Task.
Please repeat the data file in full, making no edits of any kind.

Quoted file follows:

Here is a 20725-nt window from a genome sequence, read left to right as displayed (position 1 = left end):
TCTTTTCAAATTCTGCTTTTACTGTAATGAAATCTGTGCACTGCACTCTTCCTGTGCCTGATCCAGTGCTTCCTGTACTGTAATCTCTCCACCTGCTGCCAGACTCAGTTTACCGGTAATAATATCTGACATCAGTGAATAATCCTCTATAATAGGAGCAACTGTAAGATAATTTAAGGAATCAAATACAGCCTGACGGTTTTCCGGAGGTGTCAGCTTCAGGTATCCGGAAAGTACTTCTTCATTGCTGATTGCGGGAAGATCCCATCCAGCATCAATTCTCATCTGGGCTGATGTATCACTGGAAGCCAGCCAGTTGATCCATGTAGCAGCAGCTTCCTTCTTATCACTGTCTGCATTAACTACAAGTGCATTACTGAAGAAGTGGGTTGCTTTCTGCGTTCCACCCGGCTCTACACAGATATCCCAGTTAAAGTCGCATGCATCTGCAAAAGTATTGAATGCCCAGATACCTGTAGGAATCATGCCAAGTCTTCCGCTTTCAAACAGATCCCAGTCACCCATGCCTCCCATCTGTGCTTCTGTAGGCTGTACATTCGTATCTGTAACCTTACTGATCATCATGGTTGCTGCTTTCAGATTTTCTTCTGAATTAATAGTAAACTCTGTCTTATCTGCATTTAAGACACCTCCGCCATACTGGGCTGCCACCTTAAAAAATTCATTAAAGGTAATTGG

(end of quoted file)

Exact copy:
Here is a 20725-nt window from a genome sequence, read left to right as displayed (position 1 = left end):
TCTTTTCAAATTCTGCTTTTACTGTAATGAAATCTGTGCACTGCACTCTTCCTGTGCCTGATCCAGTGCTTCCTGTACTGTAATCTCTCCACCTGCTGCCAGACTCAGTTTACCGGTAATAATATCTGACATCAGTGAATAATCCTCTATAATAGGAGCAACTGTAAGATAATTTAAGGAATCAAATACAGCCTGACGGTTTTCCGGAGGTGTCAGCTTCAGGTATCCGGAAAGTACTTCTTCATTGCTGATTGCGGGAAGATCCCATCCAGCATCAATTCTCATCTGGGCTGATGTATCACTGGAAGCCAGCCAGTTGATCCATGTAGCAGCAGCTTCCTTCTTATCACTGTCTGCATTAACTACAAGTGCATTACTGAAGAAGTGGGTTGCTTTCTGCGTTCCACCCGGCTCTACACAGATATCCCAGTTAAAGTCGCATGCATCTGCAAAAGTATTGAATGCCCAGATACCTGTAGGAATCATGCCAAGTCTTCCGCTTTCAAACAGATCCCAGTCACCCATGCCTCCCATCTGTGCTTCTGTAGGCTGTACATTCGTATCTGTAACCTTACTGATCATCATGGTTGCTGCTTTCAGATTTTCTTCTGAATTAATAGTAAACTCTGTCTTATCTGCATTTAAGACACCTCCGCCATACTGGGCTGCCACCTTAAAAAATTCATTAAAGGTAATTGG